In my last post, I talked about some persistence issues we are working through and how persisting to XML could make things easier for us. In this post, I want to talk about using XML as a file format. Assuming we switch to an XML based file format for our products, there are questions I have regarding the proper use of XML.
Looking around, I can see at least 2 different categories:
- XML file is a dump of your in-memory state at the time of saving.
- XML file is a system unto itself and should be designed as a standalone deliverable of the product.
If you read my last post, you could guess the system we built for persisting objects falls clearly in to category #1. If you were to view the resultant XML, I doubt you’d be overwhelmed by the beauty of its structure. The XML is not being used to its full potential. No namespaces, no XPointer or XInclude. Just a raw dump of state stored in XML elements, with very little use of attributes.
On the other hand, if you were to look at the XML created by an MS Office product you would find a decent looking XML document. Namespaces are used and the XML elements don’t appear to map directly to the product’s underlying object model.
Want a better example? Look at a document file created using OpenOffice. These guys really cared about the XML file structure and use many XML standards (spec). In fact, there isn’t just a single XML file. They create a ZIP archive and place several XML files in the archive. They also include a manifest file to describe the other files contained in the archive. Whenever possible, they use or extend existing XML based specs to implement their format. Clearly not a direct mapping to their object models.
How important is the XML structure when using XML as a native file format? We could always suggest people use XSLT to change our XML to suit their needs. That sounds reasonable, right?
We are considering changing from an OLE Structured Storage based file format to an XML based file format our flagship product. OLE Structured Storage has served us well, but we are starting to hit walls, especially with versioning and backward/forward compatibility. Yes, forward compatibility!
The product, mainly C++, has objects that save and load their state using a storage system. The storage system is IStorage/IStream and all of the objects know it. That’s a minor problem that can be fixed. The bigger problem is the fact that the object hierarchy defines the structure of the file stream. That means any change to the object hierarchy changes the structure of the file stream. Or, any significant change in the object model (version 1.0 to version 2.0) makes it very painful for v2.0 to read v1.0 files. Why the headache? Since each object is responsible for saving/loading is own piece, an object in v2.0 may need to remember what it looked like in v1.0. Even worse, what if an object in v1.0 no longer exists in v2.0? It can get pretty ugly.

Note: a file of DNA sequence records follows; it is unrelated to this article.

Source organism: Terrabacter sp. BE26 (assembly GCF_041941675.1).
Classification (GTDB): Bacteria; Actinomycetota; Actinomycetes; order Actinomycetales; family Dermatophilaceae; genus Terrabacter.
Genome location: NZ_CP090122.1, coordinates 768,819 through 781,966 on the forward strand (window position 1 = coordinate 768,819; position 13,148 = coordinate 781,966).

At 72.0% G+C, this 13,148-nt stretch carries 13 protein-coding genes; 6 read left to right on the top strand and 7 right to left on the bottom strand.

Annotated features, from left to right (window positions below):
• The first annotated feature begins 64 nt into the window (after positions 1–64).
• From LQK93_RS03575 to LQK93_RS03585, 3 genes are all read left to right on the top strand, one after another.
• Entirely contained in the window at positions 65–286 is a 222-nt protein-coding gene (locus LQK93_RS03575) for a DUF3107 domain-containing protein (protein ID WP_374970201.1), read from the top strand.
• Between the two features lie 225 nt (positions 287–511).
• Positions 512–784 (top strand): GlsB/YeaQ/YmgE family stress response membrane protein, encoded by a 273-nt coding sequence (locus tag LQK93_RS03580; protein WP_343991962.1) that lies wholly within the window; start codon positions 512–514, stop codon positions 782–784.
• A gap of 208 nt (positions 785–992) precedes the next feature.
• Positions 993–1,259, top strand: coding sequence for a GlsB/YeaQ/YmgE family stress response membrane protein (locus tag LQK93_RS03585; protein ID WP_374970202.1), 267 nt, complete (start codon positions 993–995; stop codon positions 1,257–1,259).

A different product, still in development, uses a system that abstracts way the “how” of the persistent storage. The objects that make up the business logic can save and load their state using an abstract storage interface. It has implementations for persisting to binary streams, SQL databases and XML streams. Its not revolutionary, COM’s IPersist has allowed developers to do this kind of thing for years. However, we find ourselves primarily using the XML storage more than the others. In fact, we use it for more than persisting to files. We use it for copying state to clipboard and maintaining our Undo/Redo system as well. But I am getting ahead of myself.
I was reading a post by Chris Pratley where he talks about Word, RTF and XML:
RTF is used for this purpose instead since it is easier to deal with than Word binary for apps other than Word (remember that is why we created it – it stands for Rich Text interchange Format). The new XML format is designed for exactly that purpose – and it is easier to work with than RTF. You can create the WordML doc (or even a minimal subset) on a server using XML tools, then send the XML to Word on the client and Word will load it up. If you’re missing a lot of the Word specific stuff, that’s OK – Word will fill in the missing bits with defaults. In fact, you can skip generating the doc on the server if you want – just generate an XML data file in your own schema and provide an XSLT for Word to use when opening the file. That pushes a lot of the processing onto the client.
An idea for how to get past some of our versioning issues started to form:
- What if our objects persisted to XML?
- What if each version only cared about the structure of its XML?
- What if we used XSLT or XQuery to convert one version’s XML to another?
In my mind, forward compatibility (an old version opening a newer version’s file) would be hard. Backward compatibility would be easier. Just transform the old XML to the current version’s structure and load it. We could allow newer versions to save files in an older version’s XML structure. That would be one way of handling forward compatibility. We are researching this concept to see where it can take us.